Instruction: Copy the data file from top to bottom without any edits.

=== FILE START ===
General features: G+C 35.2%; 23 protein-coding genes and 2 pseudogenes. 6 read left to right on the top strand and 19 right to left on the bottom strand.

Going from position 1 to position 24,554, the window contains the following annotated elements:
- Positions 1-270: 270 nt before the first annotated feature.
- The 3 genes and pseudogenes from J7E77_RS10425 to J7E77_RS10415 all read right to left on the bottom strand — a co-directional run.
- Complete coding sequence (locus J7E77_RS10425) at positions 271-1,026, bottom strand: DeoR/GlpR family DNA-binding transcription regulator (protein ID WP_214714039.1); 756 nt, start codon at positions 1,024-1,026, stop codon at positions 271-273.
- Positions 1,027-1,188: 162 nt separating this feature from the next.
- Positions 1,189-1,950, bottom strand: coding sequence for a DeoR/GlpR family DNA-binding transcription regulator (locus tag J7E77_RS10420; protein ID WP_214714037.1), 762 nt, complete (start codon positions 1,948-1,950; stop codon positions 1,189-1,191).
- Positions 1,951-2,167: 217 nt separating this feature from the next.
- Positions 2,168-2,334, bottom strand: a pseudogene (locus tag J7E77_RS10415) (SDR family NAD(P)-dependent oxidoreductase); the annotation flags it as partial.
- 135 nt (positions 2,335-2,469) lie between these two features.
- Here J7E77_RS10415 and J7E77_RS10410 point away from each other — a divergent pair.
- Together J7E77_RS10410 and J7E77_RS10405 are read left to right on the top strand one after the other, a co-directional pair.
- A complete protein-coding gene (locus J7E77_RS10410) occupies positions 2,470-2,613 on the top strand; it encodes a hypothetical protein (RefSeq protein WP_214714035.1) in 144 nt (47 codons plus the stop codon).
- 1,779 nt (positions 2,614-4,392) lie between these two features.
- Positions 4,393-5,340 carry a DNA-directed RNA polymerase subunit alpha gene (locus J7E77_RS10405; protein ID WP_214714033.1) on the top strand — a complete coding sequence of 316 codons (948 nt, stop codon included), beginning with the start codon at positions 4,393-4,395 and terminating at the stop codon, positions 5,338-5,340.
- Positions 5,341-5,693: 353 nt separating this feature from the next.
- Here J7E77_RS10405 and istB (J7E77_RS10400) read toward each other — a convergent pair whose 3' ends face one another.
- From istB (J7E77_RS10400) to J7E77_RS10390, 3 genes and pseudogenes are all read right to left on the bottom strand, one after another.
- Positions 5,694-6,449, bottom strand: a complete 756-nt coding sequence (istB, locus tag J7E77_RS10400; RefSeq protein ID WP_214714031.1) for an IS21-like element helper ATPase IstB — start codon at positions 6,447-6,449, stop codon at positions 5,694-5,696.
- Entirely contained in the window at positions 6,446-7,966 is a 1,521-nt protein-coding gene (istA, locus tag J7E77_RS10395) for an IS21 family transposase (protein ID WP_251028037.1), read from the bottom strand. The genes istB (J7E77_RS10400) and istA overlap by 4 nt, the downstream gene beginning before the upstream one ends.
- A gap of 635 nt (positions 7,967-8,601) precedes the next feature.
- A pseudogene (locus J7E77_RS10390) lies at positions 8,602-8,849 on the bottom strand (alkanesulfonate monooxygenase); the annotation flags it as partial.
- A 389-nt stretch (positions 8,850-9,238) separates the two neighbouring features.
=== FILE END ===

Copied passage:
General features: G+C 35.2%; 23 protein-coding genes and 2 pseudogenes. 6 read left to right on the top strand and 19 right to left on the bottom strand.

Going from position 1 to position 24,554, the window contains the following annotated elements:
- Positions 1-270: 270 nt before the first annotated feature.
- The 3 genes and pseudogenes from J7E77_RS10425 to J7E77_RS10415 all read right to left on the bottom strand — a co-directional run.
- Complete coding sequence (locus J7E77_RS10425) at positions 271-1,026, bottom strand: DeoR/GlpR family DNA-binding transcription regulator (protein ID WP_214714039.1); 756 nt, start codon at positions 1,024-1,026, stop codon at positions 271-273.
- Positions 1,027-1,188: 162 nt separating this feature from the next.
- Positions 1,189-1,950, bottom strand: coding sequence for a DeoR/GlpR family DNA-binding transcription regulator (locus tag J7E77_RS10420; protein ID WP_214714037.1), 762 nt, complete (start codon positions 1,948-1,950; stop codon positions 1,189-1,191).
- Positions 1,951-2,167: 217 nt separating this feature from the next.
- Positions 2,168-2,334, bottom strand: a pseudogene (locus tag J7E77_RS10415) (SDR family NAD(P)-dependent oxidoreductase); the annotation flags it as partial.
- 135 nt (positions 2,335-2,469) lie between these two features.
- Here J7E77_RS10415 and J7E77_RS10410 point away from each other — a divergent pair.
- Together J7E77_RS10410 and J7E77_RS10405 are read left to right on the top strand one after the other, a co-directional pair.
- A complete protein-coding gene (locus J7E77_RS10410) occupies positions 2,470-2,613 on the top strand; it encodes a hypothetical protein (RefSeq protein WP_214714035.1) in 144 nt (47 codons plus the stop codon).
- 1,779 nt (positions 2,614-4,392) lie between these two features.
- Positions 4,393-5,340 carry a DNA-directed RNA polymerase subunit alpha gene (locus J7E77_RS10405; protein ID WP_214714033.1) on the top strand — a complete coding sequence of 316 codons (948 nt, stop codon included), beginning with the start codon at positions 4,393-4,395 and terminating at the stop codon, positions 5,338-5,340.
- Positions 5,341-5,693: 353 nt separating this feature from the next.
- Here J7E77_RS10405 and istB (J7E77_RS10400) read toward each other — a convergent pair whose 3' ends face one another.
- From istB (J7E77_RS10400) to J7E77_RS10390, 3 genes and pseudogenes are all read right to left on the bottom strand, one after another.
- Positions 5,694-6,449, bottom strand: a complete 756-nt coding sequence (istB, locus tag J7E77_RS10400; RefSeq protein ID WP_214714031.1) for an IS21-like element helper ATPase IstB — start codon at positions 6,447-6,449, stop codon at positions 5,694-5,696.
- Entirely contained in the window at positions 6,446-7,966 is a 1,521-nt protein-coding gene (istA, locus tag J7E77_RS10395) for an IS21 family transposase (protein ID WP_251028037.1), read from the bottom strand. The genes istB (J7E77_RS10400) and istA overlap by 4 nt, the downstream gene beginning before the upstream one ends.
- A gap of 635 nt (positions 7,967-8,601) precedes the next feature.
- A pseudogene (locus J7E77_RS10390) lies at positions 8,602-8,849 on the bottom strand (alkanesulfonate monooxygenase); the annotation flags it as partial.
- A 389-nt stretch (positions 8,850-9,238) separates the two neighbouring features.